Field realistic doses of pesticide imidacloprid reduce bumblebee pollen foraging efficiency

Abstract

Bumblebees and other pollinators provide a vital ecosystem service for the agricultural sector. Recent studies however have suggested that exposure to systemic neonicotinoid insecticides in flowering crops has sub-lethal effects on the bumblebee workforce, and hence in reducing queen production. The mechanism behind reduced nest performance, however, remains unclear. Here we use Radio Frequency Identification (RFID) technology to test whether exposure to a low, field realistic dose (0.7 ppb in sugar water and 6 ppb in pollen) of the neonicotinoid imidacloprid, reduces worker foraging efficiency. Whilst the nectar foraging efficiency of bees treated with imidacloprid was not significantly different than that of control bees, treated bees brought back pollen less often than control bees (40 % of trips vs 63 % trips, respectively) and, where pollen was collected, treated bees brought back 31 % less pollen per hour than controls. This study demonstrates that field-realistic doses of these pesticides substantially impacts on foraging ability of bumblebee workers when collecting pollen, and we suggest that this provides a causal mechanism behind reduced queen production in imidacloprid exposed colonies.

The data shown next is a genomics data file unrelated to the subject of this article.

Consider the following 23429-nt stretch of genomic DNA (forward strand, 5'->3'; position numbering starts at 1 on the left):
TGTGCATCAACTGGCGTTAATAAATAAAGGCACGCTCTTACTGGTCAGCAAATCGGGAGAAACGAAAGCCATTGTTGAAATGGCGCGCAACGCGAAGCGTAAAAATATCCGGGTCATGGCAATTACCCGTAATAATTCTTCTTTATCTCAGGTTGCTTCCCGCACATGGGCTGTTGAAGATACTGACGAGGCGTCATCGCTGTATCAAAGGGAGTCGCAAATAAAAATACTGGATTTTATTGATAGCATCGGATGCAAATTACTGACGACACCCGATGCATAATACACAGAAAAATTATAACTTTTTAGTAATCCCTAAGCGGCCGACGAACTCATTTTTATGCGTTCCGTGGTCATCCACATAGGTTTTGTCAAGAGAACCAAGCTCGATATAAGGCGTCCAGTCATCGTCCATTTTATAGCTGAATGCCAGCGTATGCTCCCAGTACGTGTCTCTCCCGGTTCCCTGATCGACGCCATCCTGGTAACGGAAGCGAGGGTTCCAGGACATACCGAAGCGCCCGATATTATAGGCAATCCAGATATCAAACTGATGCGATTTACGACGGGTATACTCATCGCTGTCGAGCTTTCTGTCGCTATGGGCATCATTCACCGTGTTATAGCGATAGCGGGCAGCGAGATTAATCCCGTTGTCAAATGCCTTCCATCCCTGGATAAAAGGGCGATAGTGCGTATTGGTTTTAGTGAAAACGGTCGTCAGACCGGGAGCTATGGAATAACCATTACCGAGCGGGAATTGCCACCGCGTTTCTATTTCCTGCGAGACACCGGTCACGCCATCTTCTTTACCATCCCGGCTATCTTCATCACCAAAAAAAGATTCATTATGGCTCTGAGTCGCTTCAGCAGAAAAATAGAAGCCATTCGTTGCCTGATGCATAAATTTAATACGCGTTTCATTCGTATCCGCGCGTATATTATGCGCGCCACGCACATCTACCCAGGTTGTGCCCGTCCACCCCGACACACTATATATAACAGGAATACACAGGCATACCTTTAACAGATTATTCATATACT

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Acknowledgments

We would like to thank Aaron Hamilton and Stephan Hamilton for their assistance in data collection. We would also like to thank Jeroen Minderman and Timothy Paine for their advice on analysis and James Weir for his technical support. Finally we would like to thank the Natural Environment Research Council and the Economic and Social Research Council for their financial support.

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The authors declare that they have no conflict of interest.

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Correspondence to Hannah Feltham.

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Feltham, H., Park, K. & Goulson, D. Field realistic doses of pesticide imidacloprid reduce bumblebee pollen foraging efficiency. Ecotoxicology 23, 317–323 (2014). https://doi.org/10.1007/s10646-014-1189-7

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Keywords

  • Bombus
  • Neonicotinoid
  • RFID technology
  • Pollen collection